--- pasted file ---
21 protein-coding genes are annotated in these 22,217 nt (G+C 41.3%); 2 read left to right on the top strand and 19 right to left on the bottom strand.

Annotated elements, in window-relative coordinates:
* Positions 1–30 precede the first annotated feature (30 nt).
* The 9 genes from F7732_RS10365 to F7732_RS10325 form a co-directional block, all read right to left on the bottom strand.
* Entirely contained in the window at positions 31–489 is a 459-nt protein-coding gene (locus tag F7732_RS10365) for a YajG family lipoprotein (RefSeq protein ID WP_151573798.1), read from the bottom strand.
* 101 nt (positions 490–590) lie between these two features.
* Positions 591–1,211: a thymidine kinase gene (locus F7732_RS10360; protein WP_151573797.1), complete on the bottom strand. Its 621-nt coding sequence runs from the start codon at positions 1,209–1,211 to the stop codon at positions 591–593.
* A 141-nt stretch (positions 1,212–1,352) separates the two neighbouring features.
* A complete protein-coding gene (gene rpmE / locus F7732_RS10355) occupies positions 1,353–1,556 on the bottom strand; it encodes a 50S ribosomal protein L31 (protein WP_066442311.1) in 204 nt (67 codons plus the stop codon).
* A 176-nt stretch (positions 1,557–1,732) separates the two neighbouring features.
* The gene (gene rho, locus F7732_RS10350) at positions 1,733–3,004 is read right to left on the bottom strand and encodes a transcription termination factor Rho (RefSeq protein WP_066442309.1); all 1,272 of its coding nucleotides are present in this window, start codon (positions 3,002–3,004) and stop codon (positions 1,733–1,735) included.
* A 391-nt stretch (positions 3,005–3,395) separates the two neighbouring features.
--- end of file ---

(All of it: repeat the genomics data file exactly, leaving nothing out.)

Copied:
21 protein-coding genes are annotated in these 22,217 nt (G+C 41.3%); 2 read left to right on the top strand and 19 right to left on the bottom strand.

Annotated elements, in window-relative coordinates:
* Positions 1–30 precede the first annotated feature (30 nt).
* The 9 genes from F7732_RS10365 to F7732_RS10325 form a co-directional block, all read right to left on the bottom strand.
* Entirely contained in the window at positions 31–489 is a 459-nt protein-coding gene (locus tag F7732_RS10365) for a YajG family lipoprotein (RefSeq protein ID WP_151573798.1), read from the bottom strand.
* 101 nt (positions 490–590) lie between these two features.
* Positions 591–1,211: a thymidine kinase gene (locus F7732_RS10360; protein WP_151573797.1), complete on the bottom strand. Its 621-nt coding sequence runs from the start codon at positions 1,209–1,211 to the stop codon at positions 591–593.
* A 141-nt stretch (positions 1,212–1,352) separates the two neighbouring features.
* A complete protein-coding gene (gene rpmE / locus F7732_RS10355) occupies positions 1,353–1,556 on the bottom strand; it encodes a 50S ribosomal protein L31 (protein WP_066442311.1) in 204 nt (67 codons plus the stop codon).
* A 176-nt stretch (positions 1,557–1,732) separates the two neighbouring features.
* The gene (gene rho, locus F7732_RS10350) at positions 1,733–3,004 is read right to left on the bottom strand and encodes a transcription termination factor Rho (RefSeq protein WP_066442309.1); all 1,272 of its coding nucleotides are present in this window, start codon (positions 3,002–3,004) and stop codon (positions 1,733–1,735) included.
* A 391-nt stretch (positions 3,005–3,395) separates the two neighbouring features.